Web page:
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In "A Sino-English grammatical construction", I wrote about "笑CRY", which consists of a Chinese character and an English word.  Today I'll write about xie死, which consists of a Chinese morpheme spelled with Roman letters and a Chinese character, sǐ 死 ("die").

For the moment, from the contexts in which I've seen and heard it, about all that I can surmise is that xie死 is an expletive meaning roughly the same as Modern Standard Mandarin (MSM) as gāisǐ 该死 (lit., "ought to die", i.e., "damn").  This makes it very different in construction and function than 笑CRY, so the two should not be confused.

I first encountered xie死 in the viral video about the notorious "correction brother", where it took the form X死 in the subtitles (at 1:49, see here):

"Voice recognition vs. Shandong accent" (3/1/15)

Sometimes xie死 is written as 死xie, with the syllables reversed (see here and here for examples).

From the links in the first of these two searches, it is evident that xie死 is often used in association with "biang", whatever that means.  BTW, this biang is not the same biang as the one referring to the type of Shaanxi noodles that has a weird, extremely complex character (some say it has 57 strokes, some say 62 strokes…) assigned to it (discussed here, here, and here).

Occasionally, the "xie" part of xie死 / 死xie is written with the character xiē 歇, but that is just to convey the sound and bears no relation to the meaning of the character ("cease; stop; rest").  It seems that the "xie" part of these expressions is some sort of intensifier.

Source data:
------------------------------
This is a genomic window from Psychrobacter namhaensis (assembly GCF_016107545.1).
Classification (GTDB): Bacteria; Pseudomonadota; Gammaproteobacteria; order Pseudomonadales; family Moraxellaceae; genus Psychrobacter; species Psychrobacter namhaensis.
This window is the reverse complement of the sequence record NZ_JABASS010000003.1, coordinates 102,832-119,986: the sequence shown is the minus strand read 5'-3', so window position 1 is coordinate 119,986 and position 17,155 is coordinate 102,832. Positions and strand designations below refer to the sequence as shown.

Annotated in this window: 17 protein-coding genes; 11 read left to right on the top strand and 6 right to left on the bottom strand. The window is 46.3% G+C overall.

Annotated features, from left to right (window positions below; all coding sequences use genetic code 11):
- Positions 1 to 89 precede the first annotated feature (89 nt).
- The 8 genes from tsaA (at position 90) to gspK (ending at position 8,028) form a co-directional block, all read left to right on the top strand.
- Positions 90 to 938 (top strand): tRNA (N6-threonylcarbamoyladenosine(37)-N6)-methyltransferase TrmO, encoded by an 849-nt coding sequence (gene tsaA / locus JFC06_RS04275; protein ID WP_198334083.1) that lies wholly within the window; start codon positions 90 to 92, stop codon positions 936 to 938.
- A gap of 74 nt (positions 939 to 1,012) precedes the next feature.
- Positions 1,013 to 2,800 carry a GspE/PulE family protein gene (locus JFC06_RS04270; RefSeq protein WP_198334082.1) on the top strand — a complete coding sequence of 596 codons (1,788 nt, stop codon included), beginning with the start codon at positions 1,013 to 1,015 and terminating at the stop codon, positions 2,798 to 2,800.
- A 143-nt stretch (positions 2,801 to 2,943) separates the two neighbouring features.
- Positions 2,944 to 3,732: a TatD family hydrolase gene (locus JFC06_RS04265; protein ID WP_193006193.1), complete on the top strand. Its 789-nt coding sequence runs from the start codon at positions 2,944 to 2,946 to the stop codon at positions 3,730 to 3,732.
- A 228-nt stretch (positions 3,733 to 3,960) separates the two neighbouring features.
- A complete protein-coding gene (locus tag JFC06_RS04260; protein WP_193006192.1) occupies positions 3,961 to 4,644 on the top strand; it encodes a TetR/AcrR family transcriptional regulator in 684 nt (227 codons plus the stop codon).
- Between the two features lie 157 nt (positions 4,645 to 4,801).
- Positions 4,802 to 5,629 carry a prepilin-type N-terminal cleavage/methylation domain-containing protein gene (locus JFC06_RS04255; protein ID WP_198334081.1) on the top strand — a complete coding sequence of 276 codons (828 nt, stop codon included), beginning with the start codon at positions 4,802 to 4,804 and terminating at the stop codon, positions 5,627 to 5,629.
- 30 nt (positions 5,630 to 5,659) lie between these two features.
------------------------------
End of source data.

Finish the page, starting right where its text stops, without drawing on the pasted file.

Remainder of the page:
I asked about a dozen native speakers from Taiwan and China if they knew the precise meaning of "xie" and "biang" in these expressions, but none of them could aver that they did.

Several of my informants told me that they had heard "xie死" and "biang" in Qingdao and Dalian.

A rough search online shows that the "xie死" and "biang" complex is some kind of northeastern topolecticism — Shandong or Dalian according to these two websites (here and here).

Topolect and dialect studies have a long, long way to go in China.

[Thanks to Fangyi Cheng, Wei Shao, Xiuyuan Mi, and Grace Wu]

1 Comment

  1. Rachel said,

    April 2, 2015 @ 12:27 pm

    Could "biang" be related to the Taiwanese expression sǐ biàngbiàng '? I never really had a good gloss for it, but this article explains it as meaning "俗斃斃", and this one explains it as 俗气。I mostly just know it from the jokey phrase "LKK is SPP" that seems to have been popular among kids in Taiwan in the late 90s (at least, that was my exposure to it).

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